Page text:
As per Professor Jonathan Foster: if someone says it’s raining and another person says it’s dry, our job is not to quote them both.

We should look out the window, or better still, go outside to find out which is true.

Concerning the discord between the besieged ACB on the one hand and the combined might of the AG, ACB and OPC, all I see in the media are poorly disguised attempts to justify why Sattar and his associates must be allowed to loot again.

Some might ask, “Mapwiya Muulupale, what should we be reporting when there is no progress?”

This is precisely the astute reader’s and my point. Our duty is to find out why there is no progress, and there are several tools that can assist us.

The first tool to decipher the hypothesis that ‘someone wants to kill Sattar-related investigations’ is the triangle of mean, motive and opportunity where,

  • means is the ability of government officials to block investigations and arrests,
  • motive is the reasons officials could have to frustrate the ACB, and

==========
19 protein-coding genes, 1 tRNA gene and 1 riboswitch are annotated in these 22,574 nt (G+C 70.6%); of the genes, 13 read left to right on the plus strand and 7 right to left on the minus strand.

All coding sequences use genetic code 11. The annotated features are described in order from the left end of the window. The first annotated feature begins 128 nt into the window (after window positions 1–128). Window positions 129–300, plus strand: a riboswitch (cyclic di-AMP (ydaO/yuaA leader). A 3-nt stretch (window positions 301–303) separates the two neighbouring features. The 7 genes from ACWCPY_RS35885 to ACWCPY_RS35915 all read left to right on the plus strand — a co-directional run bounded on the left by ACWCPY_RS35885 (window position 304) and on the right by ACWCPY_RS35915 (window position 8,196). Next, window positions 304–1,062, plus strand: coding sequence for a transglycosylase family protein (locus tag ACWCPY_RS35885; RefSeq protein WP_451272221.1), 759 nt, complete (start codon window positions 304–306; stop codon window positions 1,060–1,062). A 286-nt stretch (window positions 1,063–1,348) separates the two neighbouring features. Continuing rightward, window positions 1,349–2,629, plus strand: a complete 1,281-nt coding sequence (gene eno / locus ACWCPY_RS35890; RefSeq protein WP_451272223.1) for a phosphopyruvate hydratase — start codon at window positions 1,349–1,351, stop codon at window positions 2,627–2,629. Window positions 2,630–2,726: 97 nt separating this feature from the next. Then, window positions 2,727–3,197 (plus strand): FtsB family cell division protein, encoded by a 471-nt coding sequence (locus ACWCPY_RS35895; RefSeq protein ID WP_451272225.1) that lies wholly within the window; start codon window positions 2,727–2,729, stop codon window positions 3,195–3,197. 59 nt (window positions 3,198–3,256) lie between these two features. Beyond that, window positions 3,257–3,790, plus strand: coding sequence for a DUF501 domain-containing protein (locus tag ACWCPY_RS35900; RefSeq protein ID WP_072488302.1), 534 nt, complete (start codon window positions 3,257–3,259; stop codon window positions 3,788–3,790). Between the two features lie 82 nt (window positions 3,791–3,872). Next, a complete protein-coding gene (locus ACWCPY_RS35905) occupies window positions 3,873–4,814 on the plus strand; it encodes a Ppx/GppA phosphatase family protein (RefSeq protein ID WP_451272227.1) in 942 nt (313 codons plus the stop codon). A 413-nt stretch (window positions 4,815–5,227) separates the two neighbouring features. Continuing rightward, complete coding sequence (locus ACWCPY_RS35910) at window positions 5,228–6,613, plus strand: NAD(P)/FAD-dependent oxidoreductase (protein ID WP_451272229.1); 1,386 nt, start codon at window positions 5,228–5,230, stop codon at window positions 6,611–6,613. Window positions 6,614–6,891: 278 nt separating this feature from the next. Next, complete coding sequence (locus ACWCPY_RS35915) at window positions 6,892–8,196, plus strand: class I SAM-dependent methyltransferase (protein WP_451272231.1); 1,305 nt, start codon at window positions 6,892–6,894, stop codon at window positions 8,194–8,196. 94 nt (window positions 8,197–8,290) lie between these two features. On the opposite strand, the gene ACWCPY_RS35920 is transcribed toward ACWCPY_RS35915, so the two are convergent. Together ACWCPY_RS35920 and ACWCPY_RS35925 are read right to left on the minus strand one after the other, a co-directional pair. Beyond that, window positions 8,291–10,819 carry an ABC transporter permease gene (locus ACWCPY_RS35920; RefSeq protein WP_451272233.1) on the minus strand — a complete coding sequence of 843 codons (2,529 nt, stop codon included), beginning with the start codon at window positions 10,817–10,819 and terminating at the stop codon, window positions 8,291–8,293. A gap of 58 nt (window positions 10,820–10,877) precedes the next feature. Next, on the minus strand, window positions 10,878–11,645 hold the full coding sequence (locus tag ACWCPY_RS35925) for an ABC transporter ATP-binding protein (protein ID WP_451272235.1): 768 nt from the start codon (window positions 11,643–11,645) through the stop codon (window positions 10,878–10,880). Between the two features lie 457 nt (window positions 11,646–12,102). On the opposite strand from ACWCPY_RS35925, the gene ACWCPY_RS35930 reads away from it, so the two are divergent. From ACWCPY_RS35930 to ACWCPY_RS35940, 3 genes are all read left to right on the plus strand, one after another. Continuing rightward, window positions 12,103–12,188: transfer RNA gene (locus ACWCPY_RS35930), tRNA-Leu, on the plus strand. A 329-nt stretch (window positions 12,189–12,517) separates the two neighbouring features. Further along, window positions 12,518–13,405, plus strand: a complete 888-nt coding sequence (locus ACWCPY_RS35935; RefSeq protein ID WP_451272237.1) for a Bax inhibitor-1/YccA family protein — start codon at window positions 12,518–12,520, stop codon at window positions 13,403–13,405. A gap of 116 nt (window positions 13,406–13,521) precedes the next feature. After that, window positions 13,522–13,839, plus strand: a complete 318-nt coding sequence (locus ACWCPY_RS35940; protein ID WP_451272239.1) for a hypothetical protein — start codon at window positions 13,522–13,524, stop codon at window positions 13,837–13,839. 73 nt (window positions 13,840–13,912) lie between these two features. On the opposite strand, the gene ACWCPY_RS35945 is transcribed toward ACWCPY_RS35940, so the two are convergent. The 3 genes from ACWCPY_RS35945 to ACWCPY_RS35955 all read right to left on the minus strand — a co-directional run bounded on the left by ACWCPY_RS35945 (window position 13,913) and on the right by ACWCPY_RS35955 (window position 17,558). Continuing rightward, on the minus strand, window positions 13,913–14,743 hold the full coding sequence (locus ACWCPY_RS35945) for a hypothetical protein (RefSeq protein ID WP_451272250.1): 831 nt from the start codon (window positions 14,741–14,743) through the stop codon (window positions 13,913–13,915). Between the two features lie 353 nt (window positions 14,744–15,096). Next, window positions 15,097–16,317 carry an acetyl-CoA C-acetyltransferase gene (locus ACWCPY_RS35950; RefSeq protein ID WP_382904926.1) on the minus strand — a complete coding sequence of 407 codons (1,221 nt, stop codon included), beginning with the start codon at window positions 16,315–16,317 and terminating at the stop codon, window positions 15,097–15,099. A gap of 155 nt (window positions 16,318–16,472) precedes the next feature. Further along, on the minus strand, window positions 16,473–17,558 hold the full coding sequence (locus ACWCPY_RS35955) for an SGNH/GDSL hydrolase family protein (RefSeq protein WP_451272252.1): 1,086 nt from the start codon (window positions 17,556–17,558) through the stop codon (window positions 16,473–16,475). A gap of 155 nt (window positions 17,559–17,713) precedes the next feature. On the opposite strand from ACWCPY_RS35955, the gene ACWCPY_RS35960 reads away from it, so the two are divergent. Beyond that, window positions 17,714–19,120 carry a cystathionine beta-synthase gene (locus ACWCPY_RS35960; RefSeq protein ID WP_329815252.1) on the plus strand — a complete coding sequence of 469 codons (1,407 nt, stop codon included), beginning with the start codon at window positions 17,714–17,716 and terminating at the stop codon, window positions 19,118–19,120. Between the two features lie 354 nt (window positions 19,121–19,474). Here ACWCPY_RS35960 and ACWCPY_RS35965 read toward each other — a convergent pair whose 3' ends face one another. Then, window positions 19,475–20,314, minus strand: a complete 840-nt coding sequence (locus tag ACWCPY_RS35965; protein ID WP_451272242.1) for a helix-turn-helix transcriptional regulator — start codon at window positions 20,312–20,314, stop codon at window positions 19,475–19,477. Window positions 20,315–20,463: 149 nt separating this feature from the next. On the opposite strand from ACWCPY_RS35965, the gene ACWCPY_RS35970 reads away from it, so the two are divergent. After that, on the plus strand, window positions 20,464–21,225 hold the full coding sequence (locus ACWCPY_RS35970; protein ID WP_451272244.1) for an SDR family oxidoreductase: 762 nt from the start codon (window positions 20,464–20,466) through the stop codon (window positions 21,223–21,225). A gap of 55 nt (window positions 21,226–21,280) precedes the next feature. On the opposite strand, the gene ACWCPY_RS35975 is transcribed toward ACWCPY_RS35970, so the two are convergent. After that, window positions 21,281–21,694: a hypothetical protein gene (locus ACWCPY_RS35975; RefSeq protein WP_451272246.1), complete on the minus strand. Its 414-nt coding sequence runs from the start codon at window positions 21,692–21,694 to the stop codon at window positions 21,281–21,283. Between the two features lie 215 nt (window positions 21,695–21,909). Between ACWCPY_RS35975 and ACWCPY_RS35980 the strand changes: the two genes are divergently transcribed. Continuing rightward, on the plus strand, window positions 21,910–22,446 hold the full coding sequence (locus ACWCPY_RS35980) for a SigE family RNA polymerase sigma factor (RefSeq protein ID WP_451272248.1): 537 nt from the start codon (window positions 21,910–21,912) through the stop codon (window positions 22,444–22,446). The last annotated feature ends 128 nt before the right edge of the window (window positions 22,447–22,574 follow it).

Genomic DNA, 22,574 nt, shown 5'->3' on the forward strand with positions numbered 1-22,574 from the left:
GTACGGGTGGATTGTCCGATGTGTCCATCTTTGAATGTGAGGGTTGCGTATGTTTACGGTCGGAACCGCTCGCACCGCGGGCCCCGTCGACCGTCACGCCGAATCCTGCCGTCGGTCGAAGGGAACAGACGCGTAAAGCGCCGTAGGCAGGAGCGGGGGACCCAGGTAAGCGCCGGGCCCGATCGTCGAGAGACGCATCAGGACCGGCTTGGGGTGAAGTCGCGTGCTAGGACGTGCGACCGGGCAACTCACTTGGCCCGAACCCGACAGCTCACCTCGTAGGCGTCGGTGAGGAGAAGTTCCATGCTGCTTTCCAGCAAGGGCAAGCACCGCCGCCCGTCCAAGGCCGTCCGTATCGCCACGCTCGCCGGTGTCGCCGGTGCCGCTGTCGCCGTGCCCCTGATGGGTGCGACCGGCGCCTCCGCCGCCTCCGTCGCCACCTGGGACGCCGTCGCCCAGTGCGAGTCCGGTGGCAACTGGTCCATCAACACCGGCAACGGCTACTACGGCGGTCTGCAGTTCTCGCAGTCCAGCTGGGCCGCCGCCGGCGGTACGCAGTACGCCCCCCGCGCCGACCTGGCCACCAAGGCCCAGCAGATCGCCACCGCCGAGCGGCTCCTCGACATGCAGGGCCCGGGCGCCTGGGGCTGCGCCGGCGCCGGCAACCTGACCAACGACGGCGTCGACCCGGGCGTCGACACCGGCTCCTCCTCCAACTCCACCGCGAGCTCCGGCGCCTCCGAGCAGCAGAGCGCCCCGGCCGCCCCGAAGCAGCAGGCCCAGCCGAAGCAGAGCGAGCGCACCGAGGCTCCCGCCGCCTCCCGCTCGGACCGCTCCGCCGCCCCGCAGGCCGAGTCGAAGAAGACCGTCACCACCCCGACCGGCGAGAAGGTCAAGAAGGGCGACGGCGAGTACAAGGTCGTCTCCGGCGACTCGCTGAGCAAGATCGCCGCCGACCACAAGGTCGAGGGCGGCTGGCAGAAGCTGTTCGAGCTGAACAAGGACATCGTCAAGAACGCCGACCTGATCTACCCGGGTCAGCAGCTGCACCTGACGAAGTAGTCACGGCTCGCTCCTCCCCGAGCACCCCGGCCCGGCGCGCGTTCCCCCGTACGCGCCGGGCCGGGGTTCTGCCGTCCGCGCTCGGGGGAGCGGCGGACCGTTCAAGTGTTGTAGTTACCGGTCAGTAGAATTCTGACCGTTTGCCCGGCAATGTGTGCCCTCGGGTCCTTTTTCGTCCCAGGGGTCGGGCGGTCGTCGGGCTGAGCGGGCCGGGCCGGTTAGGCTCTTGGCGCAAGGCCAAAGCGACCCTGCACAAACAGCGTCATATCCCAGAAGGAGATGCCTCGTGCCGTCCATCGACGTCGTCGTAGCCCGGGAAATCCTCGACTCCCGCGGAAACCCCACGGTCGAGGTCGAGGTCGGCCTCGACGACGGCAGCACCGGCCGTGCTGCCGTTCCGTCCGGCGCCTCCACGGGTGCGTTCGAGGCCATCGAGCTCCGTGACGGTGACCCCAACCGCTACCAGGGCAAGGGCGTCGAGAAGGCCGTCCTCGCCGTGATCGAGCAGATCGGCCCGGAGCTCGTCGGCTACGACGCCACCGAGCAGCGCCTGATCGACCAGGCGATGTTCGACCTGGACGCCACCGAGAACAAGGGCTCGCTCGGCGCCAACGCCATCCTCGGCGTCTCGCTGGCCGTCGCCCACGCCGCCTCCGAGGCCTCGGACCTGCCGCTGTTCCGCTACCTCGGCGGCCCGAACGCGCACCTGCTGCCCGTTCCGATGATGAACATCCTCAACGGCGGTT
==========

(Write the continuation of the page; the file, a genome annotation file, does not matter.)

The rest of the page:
• opportunity is whether officials have the chance, resources, backing and mandate to frustrate the ACB.

A diligent journalist following this line of enquiry would unearth why it is in some people’s interests to hinder Sattar-related investigations and arrests.

The second strategy is even easier: follow the money. The third is obvious: follow the blood. That is: who is related to who?

If one followed this, they would strike gold and inform the public why no progress is happening on anything connected to Sattar and who the actors behind the lack of progress are.

Vilifying or finding fault with the ACB, in which the public has more trust in us media practitioners, is why I am less than impressed with how we have been and continue to under-report and under-investigate the Sattar case.